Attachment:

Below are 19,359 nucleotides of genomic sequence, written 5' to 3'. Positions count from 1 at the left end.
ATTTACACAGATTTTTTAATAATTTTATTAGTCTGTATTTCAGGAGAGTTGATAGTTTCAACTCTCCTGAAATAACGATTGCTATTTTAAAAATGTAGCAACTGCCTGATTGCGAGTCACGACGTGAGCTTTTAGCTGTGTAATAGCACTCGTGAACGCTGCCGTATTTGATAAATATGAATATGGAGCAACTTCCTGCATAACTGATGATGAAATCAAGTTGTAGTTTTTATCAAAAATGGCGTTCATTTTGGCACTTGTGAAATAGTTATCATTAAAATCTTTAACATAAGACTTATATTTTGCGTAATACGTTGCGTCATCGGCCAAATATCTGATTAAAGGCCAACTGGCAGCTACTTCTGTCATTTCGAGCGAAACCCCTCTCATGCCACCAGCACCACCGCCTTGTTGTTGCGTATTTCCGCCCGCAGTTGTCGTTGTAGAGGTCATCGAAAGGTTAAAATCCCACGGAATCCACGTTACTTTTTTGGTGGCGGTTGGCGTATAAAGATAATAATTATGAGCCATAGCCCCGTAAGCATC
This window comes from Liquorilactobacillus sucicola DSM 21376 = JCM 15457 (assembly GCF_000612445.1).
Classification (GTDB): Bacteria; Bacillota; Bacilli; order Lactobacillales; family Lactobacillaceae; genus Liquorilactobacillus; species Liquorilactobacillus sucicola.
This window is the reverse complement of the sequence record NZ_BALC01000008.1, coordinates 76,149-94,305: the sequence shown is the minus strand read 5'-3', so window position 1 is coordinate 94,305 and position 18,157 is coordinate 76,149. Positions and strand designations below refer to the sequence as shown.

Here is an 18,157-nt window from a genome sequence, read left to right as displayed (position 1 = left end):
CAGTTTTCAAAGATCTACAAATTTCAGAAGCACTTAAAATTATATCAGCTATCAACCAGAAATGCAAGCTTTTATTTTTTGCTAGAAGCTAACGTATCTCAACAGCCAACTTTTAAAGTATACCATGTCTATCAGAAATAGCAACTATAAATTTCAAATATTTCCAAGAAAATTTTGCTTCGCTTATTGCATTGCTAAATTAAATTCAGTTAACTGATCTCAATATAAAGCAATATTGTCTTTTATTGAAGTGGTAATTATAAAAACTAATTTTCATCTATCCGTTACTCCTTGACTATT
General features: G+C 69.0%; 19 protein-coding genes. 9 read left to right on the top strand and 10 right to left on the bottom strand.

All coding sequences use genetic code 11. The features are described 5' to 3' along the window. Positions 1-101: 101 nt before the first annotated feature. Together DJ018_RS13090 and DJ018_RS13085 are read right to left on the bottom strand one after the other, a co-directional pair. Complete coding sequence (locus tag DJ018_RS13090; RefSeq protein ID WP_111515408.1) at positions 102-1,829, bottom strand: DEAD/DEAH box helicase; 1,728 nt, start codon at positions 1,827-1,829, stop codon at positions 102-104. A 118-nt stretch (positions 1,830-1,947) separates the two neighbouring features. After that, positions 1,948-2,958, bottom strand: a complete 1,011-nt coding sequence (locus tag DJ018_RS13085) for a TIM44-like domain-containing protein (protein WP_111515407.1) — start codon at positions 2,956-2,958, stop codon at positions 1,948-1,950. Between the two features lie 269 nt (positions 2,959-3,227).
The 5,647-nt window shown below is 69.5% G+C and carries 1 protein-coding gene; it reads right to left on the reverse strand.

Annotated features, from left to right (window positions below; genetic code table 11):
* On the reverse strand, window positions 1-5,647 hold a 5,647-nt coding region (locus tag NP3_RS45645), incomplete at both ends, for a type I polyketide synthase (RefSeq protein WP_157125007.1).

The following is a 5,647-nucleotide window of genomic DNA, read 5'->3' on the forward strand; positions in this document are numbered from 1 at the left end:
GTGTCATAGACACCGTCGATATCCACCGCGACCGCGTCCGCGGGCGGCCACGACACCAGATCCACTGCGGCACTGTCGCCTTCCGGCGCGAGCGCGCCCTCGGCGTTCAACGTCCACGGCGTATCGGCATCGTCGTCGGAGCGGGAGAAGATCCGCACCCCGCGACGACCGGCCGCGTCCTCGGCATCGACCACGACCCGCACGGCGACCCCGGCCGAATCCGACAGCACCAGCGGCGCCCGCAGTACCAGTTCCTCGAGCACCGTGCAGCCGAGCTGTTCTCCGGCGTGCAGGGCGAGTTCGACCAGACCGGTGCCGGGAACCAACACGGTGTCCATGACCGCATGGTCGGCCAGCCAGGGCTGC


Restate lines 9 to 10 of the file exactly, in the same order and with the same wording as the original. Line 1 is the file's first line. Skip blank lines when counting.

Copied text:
All coding sequences use genetic code 11. The features are described 5' to 3' along the window. Positions 1-101: 101 nt before the first annotated feature. Together DJ018_RS13090 and DJ018_RS13085 are read right to left on the bottom strand one after the other, a co-directional pair. Complete coding sequence (locus tag DJ018_RS13090; RefSeq protein ID WP_111515408.1) at positions 102-1,829, bottom strand: DEAD/DEAH box helicase; 1,728 nt, start codon at positions 1,827-1,829, stop codon at positions 102-104. A 118-nt stretch (positions 1,830-1,947) separates the two neighbouring features. After that, positions 1,948-2,958, bottom strand: a complete 1,011-nt coding sequence (locus tag DJ018_RS13085) for a TIM44-like domain-containing protein (protein WP_111515407.1) — start codon at positions 2,956-2,958, stop codon at positions 1,948-1,950. Between the two features lie 269 nt (positions 2,959-3,227).
The 5,647-nt window shown below is 69.5% G+C and carries 1 protein-coding gene; it reads right to left on the reverse strand.